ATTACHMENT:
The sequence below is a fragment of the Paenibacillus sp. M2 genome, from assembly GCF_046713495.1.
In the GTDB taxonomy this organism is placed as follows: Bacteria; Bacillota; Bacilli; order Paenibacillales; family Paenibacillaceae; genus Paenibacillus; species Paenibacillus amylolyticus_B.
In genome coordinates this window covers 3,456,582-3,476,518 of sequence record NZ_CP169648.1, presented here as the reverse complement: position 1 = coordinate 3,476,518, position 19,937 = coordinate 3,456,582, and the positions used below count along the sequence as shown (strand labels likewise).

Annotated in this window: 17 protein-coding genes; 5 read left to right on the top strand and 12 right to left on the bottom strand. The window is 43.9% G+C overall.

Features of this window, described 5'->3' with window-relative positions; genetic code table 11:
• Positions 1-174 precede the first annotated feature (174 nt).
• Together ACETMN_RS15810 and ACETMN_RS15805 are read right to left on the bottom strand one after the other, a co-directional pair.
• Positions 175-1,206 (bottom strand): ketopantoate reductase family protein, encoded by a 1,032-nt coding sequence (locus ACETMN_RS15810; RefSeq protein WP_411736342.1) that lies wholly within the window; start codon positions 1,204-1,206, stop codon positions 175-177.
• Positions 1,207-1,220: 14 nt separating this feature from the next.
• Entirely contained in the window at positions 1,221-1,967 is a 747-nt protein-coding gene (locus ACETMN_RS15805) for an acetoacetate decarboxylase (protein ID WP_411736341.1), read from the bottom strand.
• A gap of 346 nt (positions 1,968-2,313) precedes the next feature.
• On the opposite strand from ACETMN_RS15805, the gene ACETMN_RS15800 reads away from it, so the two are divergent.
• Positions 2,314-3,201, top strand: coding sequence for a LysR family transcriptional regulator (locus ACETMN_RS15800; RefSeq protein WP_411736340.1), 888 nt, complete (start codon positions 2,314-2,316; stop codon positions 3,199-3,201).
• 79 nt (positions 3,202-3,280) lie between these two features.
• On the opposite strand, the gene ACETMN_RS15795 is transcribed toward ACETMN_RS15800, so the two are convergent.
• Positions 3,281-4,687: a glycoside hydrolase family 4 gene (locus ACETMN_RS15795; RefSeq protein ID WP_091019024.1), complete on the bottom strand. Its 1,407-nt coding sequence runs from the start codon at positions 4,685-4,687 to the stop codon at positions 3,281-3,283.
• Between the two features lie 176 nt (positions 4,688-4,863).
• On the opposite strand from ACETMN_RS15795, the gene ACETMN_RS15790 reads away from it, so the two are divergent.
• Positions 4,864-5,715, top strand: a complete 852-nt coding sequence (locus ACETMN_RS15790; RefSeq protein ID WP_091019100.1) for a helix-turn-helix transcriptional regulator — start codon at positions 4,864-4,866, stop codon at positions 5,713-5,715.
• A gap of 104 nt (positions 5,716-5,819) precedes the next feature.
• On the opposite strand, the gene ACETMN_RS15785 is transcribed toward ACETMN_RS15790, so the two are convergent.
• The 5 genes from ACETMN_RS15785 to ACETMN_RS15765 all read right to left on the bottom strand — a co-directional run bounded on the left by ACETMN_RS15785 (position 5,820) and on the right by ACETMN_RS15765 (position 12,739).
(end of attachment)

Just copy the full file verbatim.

The sequence below is a fragment of the Paenibacillus sp. M2 genome, from assembly GCF_046713495.1.
In the GTDB taxonomy this organism is placed as follows: Bacteria; Bacillota; Bacilli; order Paenibacillales; family Paenibacillaceae; genus Paenibacillus; species Paenibacillus amylolyticus_B.
In genome coordinates this window covers 3,456,582-3,476,518 of sequence record NZ_CP169648.1, presented here as the reverse complement: position 1 = coordinate 3,476,518, position 19,937 = coordinate 3,456,582, and the positions used below count along the sequence as shown (strand labels likewise).

Annotated in this window: 17 protein-coding genes; 5 read left to right on the top strand and 12 right to left on the bottom strand. The window is 43.9% G+C overall.

Features of this window, described 5'->3' with window-relative positions; genetic code table 11:
• Positions 1-174 precede the first annotated feature (174 nt).
• Together ACETMN_RS15810 and ACETMN_RS15805 are read right to left on the bottom strand one after the other, a co-directional pair.
• Positions 175-1,206 (bottom strand): ketopantoate reductase family protein, encoded by a 1,032-nt coding sequence (locus ACETMN_RS15810; RefSeq protein WP_411736342.1) that lies wholly within the window; start codon positions 1,204-1,206, stop codon positions 175-177.
• Positions 1,207-1,220: 14 nt separating this feature from the next.
• Entirely contained in the window at positions 1,221-1,967 is a 747-nt protein-coding gene (locus ACETMN_RS15805) for an acetoacetate decarboxylase (protein ID WP_411736341.1), read from the bottom strand.
• A gap of 346 nt (positions 1,968-2,313) precedes the next feature.
• On the opposite strand from ACETMN_RS15805, the gene ACETMN_RS15800 reads away from it, so the two are divergent.
• Positions 2,314-3,201, top strand: coding sequence for a LysR family transcriptional regulator (locus ACETMN_RS15800; RefSeq protein WP_411736340.1), 888 nt, complete (start codon positions 2,314-2,316; stop codon positions 3,199-3,201).
• 79 nt (positions 3,202-3,280) lie between these two features.
• On the opposite strand, the gene ACETMN_RS15795 is transcribed toward ACETMN_RS15800, so the two are convergent.
• Positions 3,281-4,687: a glycoside hydrolase family 4 gene (locus ACETMN_RS15795; RefSeq protein ID WP_091019024.1), complete on the bottom strand. Its 1,407-nt coding sequence runs from the start codon at positions 4,685-4,687 to the stop codon at positions 3,281-3,283.
• Between the two features lie 176 nt (positions 4,688-4,863).
• On the opposite strand from ACETMN_RS15795, the gene ACETMN_RS15790 reads away from it, so the two are divergent.
• Positions 4,864-5,715, top strand: a complete 852-nt coding sequence (locus ACETMN_RS15790; RefSeq protein ID WP_091019100.1) for a helix-turn-helix transcriptional regulator — start codon at positions 4,864-4,866, stop codon at positions 5,713-5,715.
• A gap of 104 nt (positions 5,716-5,819) precedes the next feature.
• On the opposite strand, the gene ACETMN_RS15785 is transcribed toward ACETMN_RS15790, so the two are convergent.
• The 5 genes from ACETMN_RS15785 to ACETMN_RS15765 all read right to left on the bottom strand — a co-directional run bounded on the left by ACETMN_RS15785 (position 5,820) and on the right by ACETMN_RS15765 (position 12,739).